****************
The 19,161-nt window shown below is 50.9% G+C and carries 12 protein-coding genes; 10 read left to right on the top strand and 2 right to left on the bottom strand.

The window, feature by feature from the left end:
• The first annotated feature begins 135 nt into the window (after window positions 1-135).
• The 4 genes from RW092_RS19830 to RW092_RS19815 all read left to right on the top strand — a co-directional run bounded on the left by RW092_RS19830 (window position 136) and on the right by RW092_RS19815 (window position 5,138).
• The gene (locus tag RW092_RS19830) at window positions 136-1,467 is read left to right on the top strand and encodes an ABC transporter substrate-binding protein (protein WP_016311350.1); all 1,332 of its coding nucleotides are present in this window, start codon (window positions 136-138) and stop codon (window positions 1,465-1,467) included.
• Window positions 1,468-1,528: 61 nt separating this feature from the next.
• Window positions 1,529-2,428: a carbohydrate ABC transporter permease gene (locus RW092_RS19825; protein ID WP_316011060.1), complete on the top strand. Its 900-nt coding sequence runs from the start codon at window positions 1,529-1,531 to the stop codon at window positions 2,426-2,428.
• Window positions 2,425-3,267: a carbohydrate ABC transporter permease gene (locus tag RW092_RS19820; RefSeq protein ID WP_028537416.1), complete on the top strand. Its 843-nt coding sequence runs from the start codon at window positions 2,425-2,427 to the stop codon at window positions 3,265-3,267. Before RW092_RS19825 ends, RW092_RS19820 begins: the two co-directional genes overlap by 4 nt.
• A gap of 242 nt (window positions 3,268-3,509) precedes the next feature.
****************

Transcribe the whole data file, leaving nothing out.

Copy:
The 19,161-nt window shown below is 50.9% G+C and carries 12 protein-coding genes; 10 read left to right on the top strand and 2 right to left on the bottom strand.

The window, feature by feature from the left end:
• The first annotated feature begins 135 nt into the window (after window positions 1-135).
• The 4 genes from RW092_RS19830 to RW092_RS19815 all read left to right on the top strand — a co-directional run bounded on the left by RW092_RS19830 (window position 136) and on the right by RW092_RS19815 (window position 5,138).
• The gene (locus tag RW092_RS19830) at window positions 136-1,467 is read left to right on the top strand and encodes an ABC transporter substrate-binding protein (protein WP_016311350.1); all 1,332 of its coding nucleotides are present in this window, start codon (window positions 136-138) and stop codon (window positions 1,465-1,467) included.
• Window positions 1,468-1,528: 61 nt separating this feature from the next.
• Window positions 1,529-2,428: a carbohydrate ABC transporter permease gene (locus RW092_RS19825; protein ID WP_316011060.1), complete on the top strand. Its 900-nt coding sequence runs from the start codon at window positions 1,529-1,531 to the stop codon at window positions 2,426-2,428.
• Window positions 2,425-3,267: a carbohydrate ABC transporter permease gene (locus tag RW092_RS19820; RefSeq protein ID WP_028537416.1), complete on the top strand. Its 843-nt coding sequence runs from the start codon at window positions 2,425-2,427 to the stop codon at window positions 3,265-3,267. Before RW092_RS19825 ends, RW092_RS19820 begins: the two co-directional genes overlap by 4 nt.
• A gap of 242 nt (window positions 3,268-3,509) precedes the next feature.